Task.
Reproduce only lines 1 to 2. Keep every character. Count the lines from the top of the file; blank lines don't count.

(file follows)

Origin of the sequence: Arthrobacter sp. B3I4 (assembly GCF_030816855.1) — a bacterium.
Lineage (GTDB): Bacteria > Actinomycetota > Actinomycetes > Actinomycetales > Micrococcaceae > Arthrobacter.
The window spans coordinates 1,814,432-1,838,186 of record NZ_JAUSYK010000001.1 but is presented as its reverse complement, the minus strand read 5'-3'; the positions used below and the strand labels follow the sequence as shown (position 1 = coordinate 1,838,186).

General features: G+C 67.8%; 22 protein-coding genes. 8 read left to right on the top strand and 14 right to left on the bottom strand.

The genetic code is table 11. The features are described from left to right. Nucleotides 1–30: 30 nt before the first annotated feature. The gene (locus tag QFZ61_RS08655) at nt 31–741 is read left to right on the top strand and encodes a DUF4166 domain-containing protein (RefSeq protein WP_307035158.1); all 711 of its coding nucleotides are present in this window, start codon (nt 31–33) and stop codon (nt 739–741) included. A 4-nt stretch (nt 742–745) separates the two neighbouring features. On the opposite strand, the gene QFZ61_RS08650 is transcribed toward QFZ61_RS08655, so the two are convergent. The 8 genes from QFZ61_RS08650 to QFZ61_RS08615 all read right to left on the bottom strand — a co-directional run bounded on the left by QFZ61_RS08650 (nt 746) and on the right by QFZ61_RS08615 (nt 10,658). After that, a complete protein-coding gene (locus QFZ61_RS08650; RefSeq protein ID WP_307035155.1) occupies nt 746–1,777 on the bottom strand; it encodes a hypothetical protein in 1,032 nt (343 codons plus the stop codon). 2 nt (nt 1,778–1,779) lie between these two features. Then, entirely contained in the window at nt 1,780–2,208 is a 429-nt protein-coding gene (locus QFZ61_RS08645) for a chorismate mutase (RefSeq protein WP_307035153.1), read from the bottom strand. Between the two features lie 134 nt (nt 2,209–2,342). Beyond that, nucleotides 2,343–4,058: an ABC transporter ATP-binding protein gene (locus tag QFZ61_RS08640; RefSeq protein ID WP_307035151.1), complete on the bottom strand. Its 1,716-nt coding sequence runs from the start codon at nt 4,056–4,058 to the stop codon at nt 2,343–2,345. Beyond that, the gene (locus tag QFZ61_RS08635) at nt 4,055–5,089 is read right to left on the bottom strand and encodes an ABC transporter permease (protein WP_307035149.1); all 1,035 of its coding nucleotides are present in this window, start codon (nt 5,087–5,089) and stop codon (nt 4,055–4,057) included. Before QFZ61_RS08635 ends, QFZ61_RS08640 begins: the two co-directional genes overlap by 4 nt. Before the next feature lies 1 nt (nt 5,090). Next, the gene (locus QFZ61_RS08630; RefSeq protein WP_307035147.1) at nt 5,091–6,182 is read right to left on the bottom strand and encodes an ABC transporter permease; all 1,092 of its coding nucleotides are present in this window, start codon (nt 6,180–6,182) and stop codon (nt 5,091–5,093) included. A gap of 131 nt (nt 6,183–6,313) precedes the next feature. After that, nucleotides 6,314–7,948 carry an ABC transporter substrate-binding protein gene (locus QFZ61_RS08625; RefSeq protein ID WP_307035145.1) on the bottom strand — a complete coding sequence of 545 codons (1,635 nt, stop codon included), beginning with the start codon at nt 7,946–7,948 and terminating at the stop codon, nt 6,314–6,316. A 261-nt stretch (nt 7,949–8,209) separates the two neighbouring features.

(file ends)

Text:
Origin of the sequence: Arthrobacter sp. B3I4 (assembly GCF_030816855.1) — a bacterium.
Lineage (GTDB): Bacteria > Actinomycetota > Actinomycetes > Actinomycetales > Micrococcaceae > Arthrobacter.